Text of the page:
Millions of North American Households Use Kodi With Pirate Add-ons
New data published by Canadian broadband management company Sandvine reveals that close to 9 percent of all North American households have at least one Kodi device. Roughly two thirds of these actively use pirate add-ons, which is good for millions of families in total.
The Kodi media player software, previously known as XBMC, has seen a massive surge in popularity in recent years.
While there has been plenty of anecdotal evidence on how prevalent its use is, there hasn’t been much research to back this up. A new report published by broadband management company Sandvine today, aims to fill this gap.
Sandvine analyzed a dataset from multiple North America tier one fixed-line provider, which covers over 250,000 anonymized households throughout North America. Using this data, it was able to estimate how many households actively use at least one Kodi device.
“The Kodi application itself does not generate much data, but it is easy to detect within a household due to its ‘heartbeat’ traffic which can easily be identified,” Sandvine reports.
Overall Sandvine estimates that 8.8% of the households with Internet access across North America have an active Kodi device. This translates to several millions of households and many more potential users.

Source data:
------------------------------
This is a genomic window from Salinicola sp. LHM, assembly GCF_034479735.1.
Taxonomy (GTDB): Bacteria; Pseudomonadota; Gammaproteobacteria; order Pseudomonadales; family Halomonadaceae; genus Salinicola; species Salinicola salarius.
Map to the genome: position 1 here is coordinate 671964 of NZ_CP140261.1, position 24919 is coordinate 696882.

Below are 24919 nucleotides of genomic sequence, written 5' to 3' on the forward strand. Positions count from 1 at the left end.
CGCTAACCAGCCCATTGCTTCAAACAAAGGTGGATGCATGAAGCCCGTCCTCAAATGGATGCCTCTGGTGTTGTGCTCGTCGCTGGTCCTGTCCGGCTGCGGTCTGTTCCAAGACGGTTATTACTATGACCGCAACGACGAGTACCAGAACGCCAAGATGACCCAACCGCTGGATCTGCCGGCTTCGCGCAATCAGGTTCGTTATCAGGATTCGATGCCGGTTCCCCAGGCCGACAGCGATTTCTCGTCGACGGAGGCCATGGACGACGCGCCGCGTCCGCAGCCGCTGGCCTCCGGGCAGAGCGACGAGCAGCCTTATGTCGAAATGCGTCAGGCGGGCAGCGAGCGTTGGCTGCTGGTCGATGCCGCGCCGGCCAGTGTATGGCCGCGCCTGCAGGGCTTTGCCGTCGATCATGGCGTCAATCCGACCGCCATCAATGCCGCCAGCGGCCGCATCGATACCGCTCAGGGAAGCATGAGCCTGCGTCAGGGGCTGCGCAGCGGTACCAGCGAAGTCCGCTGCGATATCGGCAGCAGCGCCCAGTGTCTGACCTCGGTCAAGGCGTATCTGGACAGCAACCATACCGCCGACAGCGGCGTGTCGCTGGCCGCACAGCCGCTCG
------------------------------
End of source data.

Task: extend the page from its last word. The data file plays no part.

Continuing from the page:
Of course, this doesn’t mean that all these people are pirates. Kodi has plenty of legal uses, and so Sandvine also looked at the use of pirate add-ons specifically.
Looking at the various traffic sources for the streaming data, including file-hosts, the company determined that 68.6% of the households with Kodi devices also use unofficial, or “pirate” add-ons.
The report was in part triggered by an increased interest from content service providers, copyright owners, and regulators. Some of these pointed to the Kodi software as the root of the piracy problem, but Sandvine laudably rejects this claim.
“In some of the discussion Sandvine has had with the parties listed above, Kodi is often referred to by name as the root of the streaming of unlicensed content problem, but that is wrong,” Sandvine notes.
“Kodi simply serves as a front end; If Kodi disappeared tomorrow, then all of the content made available through the unofficial Add-ons would quickly be made be accessible via a web browser, or by another media player, and the parties that are benefitting today, would continue to profit,” they add.
Sandvine should receive praise for making such a clear distinction, something the media often fails to do, which is cause for great frustration among the Kodi developers.
Finally, the company notes that there are clear geographical differences in Kodi adoption within North America. In Canada, for example, over 10% of the households have a Kodi device installed, which is a higher adoption rate than in the US.
It will be interesting to see how these trends develop during the years to come. For now, Kodi continues to draw more and more users, so it wouldn’t be a big surprise if the numbers further increase.